|Cardinal||sixty-five thousand five hundred thirty-six|
(sixty-five thousand five hundred thirty-sixth)
65536 is a power of two: (2 to the 16th power).
65536 is , so in tetration notation 65536 is 42.
When expressed using Knuth's up-arrow notation, 65536 is , which is equal to , which is equivalent to or .
A 16-bit number can distinguish 65536 different possibilities, such as the numbers 0..65535. In unsigned binary notation, 65536 is thus the smallest number that can not be represented by 16 bits.
65536 is an untouchable number.
65536 (216) is the number of different values representable in a number of 16 binary digits (or bits), also known as an unsigned short integer in many computer programming systems. This can place a limitation on many common hardware and software implementations, some examples of which are:
- The Motorola 68000 family, x86 architecture, and other computing platforms have a word size of 16 bits, representing 65536 possible values. (32- or 64-bit operations are supported equally or better in modern microprocessors.)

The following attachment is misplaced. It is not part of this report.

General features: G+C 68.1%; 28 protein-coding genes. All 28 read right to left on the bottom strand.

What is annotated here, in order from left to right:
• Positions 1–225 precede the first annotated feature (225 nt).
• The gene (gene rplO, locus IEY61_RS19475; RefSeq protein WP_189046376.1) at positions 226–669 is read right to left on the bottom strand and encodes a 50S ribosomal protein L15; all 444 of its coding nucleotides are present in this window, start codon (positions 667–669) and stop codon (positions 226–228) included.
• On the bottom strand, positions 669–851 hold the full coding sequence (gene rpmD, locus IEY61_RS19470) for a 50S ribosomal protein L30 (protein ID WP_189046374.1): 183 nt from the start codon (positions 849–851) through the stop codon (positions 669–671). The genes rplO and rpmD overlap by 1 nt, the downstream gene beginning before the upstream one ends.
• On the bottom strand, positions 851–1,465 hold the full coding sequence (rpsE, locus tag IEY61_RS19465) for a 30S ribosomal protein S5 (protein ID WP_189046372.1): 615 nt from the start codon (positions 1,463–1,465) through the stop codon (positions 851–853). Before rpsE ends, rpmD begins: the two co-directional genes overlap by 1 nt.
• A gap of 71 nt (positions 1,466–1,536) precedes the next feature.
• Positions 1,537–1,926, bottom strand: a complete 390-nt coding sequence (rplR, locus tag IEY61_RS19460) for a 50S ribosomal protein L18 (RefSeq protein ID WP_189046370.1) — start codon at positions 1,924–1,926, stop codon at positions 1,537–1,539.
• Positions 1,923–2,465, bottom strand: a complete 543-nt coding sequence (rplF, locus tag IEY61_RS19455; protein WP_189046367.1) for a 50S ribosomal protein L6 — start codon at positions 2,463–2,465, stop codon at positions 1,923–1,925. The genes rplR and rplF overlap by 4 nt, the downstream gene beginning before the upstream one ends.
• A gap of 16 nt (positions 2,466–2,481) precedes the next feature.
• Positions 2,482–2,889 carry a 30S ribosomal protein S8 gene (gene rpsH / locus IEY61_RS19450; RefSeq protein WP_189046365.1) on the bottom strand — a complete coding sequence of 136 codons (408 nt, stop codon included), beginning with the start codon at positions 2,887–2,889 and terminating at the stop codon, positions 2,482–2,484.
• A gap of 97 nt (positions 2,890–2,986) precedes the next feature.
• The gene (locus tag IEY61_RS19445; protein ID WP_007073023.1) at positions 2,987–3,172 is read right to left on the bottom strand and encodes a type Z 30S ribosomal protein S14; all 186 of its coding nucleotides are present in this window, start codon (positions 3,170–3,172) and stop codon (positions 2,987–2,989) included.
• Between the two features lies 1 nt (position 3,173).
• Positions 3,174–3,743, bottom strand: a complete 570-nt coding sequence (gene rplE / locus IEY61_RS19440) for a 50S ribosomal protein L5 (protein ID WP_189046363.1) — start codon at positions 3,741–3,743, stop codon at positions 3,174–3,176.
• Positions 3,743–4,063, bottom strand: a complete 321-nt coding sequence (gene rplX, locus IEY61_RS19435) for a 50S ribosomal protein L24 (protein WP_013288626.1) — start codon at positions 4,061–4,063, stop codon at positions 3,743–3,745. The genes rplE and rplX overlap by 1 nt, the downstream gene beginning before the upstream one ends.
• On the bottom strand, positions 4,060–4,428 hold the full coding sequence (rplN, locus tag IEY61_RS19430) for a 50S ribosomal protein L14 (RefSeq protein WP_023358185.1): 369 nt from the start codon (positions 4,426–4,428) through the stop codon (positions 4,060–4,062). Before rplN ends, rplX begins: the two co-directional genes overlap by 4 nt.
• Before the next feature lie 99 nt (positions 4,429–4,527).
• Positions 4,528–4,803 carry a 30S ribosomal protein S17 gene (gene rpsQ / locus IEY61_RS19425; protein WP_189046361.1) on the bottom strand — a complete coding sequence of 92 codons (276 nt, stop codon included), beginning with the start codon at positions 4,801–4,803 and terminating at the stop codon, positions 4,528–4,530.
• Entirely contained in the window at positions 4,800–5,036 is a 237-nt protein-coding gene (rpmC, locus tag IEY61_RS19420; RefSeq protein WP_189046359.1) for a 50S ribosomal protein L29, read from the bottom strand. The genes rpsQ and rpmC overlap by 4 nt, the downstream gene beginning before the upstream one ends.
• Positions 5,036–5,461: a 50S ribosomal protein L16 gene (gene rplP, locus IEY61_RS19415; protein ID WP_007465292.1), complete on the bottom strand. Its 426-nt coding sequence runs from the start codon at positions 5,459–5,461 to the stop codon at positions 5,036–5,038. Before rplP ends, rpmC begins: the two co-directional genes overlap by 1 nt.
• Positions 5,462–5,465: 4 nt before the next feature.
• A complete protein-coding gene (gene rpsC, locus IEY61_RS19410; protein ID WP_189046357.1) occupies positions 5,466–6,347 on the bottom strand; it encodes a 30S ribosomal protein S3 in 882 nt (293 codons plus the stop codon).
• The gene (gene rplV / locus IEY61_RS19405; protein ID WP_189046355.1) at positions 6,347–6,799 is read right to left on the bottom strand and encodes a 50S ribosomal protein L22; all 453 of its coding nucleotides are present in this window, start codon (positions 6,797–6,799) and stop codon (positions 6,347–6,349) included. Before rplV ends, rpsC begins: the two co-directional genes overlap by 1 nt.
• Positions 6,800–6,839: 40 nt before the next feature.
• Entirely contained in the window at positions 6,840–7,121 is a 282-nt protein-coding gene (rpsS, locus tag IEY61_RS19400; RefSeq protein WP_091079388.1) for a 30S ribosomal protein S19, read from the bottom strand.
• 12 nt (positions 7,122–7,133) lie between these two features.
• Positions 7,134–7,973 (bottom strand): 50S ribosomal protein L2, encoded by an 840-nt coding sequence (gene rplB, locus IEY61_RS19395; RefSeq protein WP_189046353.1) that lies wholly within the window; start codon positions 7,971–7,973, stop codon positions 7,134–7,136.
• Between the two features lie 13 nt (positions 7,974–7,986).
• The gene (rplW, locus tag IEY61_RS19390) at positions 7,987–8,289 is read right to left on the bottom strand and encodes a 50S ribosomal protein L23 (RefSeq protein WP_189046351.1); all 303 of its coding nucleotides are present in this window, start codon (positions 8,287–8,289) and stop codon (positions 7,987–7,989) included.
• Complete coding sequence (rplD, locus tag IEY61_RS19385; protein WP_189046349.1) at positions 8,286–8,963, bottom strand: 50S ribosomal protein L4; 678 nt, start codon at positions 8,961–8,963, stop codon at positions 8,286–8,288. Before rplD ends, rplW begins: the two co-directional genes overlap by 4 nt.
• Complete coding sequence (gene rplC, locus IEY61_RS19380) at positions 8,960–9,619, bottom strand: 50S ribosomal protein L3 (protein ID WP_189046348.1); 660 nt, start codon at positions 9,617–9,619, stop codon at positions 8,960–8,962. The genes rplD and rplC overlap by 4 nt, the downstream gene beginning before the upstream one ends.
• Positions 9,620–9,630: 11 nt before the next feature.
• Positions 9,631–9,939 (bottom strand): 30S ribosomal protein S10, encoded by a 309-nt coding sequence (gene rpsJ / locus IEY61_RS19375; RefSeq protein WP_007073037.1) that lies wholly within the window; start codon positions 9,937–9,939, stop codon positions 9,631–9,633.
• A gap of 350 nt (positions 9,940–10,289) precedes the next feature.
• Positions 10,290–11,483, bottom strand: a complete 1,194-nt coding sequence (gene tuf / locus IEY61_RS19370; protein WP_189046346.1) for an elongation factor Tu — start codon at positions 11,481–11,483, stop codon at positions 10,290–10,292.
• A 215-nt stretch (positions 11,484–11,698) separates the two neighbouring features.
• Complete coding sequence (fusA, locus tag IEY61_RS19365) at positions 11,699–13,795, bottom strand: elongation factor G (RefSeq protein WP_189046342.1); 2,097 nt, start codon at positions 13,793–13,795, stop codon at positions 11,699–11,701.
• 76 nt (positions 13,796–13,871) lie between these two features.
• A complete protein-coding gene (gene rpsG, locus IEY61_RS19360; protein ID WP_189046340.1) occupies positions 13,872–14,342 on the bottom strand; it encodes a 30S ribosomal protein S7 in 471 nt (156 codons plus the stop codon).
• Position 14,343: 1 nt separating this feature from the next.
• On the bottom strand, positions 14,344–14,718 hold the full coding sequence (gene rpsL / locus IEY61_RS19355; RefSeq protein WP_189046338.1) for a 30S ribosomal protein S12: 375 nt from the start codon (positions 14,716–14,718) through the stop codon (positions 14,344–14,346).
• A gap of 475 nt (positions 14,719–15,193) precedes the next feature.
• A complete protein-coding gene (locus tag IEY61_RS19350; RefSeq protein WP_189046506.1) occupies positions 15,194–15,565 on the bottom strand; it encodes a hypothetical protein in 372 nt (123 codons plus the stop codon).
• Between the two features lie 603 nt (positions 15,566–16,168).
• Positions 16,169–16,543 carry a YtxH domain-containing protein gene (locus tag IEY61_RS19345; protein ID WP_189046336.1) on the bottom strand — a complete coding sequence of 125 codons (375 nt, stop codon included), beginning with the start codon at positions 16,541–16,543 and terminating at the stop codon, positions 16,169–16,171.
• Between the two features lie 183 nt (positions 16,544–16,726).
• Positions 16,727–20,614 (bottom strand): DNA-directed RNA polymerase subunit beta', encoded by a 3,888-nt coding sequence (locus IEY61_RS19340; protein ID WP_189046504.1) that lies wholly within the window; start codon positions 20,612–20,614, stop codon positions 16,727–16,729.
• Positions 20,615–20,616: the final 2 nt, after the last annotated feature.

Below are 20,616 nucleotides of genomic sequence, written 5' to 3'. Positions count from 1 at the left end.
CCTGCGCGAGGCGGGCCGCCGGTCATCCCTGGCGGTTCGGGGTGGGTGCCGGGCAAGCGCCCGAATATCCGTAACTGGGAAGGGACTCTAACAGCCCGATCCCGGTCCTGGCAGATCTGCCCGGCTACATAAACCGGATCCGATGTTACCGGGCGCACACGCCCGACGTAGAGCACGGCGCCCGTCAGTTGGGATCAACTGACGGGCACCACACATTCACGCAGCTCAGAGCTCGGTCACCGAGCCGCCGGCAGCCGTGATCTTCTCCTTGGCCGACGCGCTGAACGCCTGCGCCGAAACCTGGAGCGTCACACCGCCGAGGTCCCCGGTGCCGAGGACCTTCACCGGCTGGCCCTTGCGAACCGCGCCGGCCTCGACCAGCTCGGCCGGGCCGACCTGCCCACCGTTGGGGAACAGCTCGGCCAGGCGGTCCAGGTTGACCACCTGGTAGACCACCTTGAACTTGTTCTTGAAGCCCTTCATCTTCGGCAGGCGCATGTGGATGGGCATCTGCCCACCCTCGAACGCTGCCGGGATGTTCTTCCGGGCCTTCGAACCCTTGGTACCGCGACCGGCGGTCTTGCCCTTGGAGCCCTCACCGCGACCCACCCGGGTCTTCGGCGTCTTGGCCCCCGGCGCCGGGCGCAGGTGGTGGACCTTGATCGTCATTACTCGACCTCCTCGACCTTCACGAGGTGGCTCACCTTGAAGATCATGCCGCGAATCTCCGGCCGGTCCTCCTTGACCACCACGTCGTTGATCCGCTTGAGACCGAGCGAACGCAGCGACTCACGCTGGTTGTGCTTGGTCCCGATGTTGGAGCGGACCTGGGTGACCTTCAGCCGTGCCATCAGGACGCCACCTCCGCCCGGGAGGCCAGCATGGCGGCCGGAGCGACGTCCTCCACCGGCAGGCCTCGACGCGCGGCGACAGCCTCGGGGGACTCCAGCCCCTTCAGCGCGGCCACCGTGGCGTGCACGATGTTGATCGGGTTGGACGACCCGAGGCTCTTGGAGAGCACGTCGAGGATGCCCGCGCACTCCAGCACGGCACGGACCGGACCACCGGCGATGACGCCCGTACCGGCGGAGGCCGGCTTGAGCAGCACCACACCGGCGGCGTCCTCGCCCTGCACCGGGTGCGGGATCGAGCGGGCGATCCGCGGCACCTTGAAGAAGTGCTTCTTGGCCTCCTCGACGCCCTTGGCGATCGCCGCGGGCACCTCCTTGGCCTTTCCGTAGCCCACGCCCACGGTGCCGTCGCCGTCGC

- 65536 is the maximum number of spreadsheet rows supported by Excel 97, Excel 2000, Excel 2002 and Excel 2003. Text files that are larger than 65536 rows cannot be imported to these versions of Excel. (Excel 2007, 2010 and 2013 support 1,048,576 rows (220)).
- A 16-bit microprocessor chip can directly access 65536 memory addresses, and the 16-bit highcolor graphics standard supports a color palette of 65536 different colors.
- The maximum number of methods allowed in a single dex file Android application is 65536.
- The limit for the amount of code in bytes for a non-native, non-abstract method in Java.
- The message length in WhatsApp is limited to 65536.
- The number of available ports to combine with a network address to create a network socket.
In popular culture
- Sequence A005179 in OEIS
- Weisstein, Eric W. "Superperfect Number". MathWorld.
- Wells, David (1997). The Penguin Dictionary of Curious and Interesting Numbers (revised ed.). Penguin. ISBN 0-14-026149-4.
- 65536 at Prime Pages
- Microsoft Help Q120596